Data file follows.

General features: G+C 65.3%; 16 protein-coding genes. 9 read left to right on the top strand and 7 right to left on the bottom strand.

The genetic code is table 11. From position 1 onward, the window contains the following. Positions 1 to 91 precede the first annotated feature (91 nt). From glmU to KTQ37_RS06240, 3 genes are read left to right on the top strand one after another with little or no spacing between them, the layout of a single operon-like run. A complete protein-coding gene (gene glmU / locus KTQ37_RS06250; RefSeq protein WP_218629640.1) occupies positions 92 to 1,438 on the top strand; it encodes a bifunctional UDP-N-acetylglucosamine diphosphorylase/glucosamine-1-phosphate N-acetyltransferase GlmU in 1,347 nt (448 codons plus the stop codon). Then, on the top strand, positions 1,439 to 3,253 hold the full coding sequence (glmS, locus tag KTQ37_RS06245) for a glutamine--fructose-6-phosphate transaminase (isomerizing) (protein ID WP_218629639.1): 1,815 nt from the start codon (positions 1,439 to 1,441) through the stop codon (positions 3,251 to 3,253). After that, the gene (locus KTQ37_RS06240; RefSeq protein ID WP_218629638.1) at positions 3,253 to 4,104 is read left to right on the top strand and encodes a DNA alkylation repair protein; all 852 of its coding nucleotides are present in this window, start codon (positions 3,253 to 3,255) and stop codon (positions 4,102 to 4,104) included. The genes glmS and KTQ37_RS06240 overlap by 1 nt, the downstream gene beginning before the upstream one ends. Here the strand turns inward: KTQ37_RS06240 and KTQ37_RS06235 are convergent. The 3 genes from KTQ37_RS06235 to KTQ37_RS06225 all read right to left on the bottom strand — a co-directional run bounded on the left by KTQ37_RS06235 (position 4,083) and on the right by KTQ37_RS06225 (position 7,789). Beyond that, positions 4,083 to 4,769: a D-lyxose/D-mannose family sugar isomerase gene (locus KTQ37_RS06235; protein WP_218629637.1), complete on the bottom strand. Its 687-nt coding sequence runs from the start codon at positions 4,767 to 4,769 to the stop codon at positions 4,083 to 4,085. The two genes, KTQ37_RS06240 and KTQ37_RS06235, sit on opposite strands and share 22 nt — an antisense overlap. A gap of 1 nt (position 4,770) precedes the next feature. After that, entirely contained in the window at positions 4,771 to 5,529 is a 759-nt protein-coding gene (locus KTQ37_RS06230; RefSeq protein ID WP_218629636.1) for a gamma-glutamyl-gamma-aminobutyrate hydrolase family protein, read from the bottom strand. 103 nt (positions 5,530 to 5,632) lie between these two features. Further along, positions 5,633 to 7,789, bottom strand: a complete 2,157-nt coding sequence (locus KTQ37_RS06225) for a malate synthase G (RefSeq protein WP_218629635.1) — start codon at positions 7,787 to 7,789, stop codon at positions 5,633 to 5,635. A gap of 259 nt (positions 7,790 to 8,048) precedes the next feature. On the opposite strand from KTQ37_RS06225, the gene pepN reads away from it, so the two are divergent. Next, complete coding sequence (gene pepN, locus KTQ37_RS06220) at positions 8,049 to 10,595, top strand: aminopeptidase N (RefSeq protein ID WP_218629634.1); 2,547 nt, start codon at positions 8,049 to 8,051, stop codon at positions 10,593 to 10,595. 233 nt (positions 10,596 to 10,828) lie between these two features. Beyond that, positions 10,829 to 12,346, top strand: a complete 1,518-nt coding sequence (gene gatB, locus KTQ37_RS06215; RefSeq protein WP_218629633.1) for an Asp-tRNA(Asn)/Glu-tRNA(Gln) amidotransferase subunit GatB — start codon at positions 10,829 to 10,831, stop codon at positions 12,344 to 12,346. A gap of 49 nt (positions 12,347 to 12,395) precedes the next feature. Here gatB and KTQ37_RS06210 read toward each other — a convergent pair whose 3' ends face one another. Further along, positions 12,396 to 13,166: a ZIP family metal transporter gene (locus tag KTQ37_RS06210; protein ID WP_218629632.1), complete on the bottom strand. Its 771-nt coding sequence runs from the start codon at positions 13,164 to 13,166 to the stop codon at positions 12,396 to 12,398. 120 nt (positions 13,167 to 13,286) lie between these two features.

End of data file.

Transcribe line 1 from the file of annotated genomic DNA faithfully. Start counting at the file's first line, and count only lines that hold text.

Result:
General features: G+C 65.3%; 16 protein-coding genes. 9 read left to right on the top strand and 7 right to left on the bottom strand.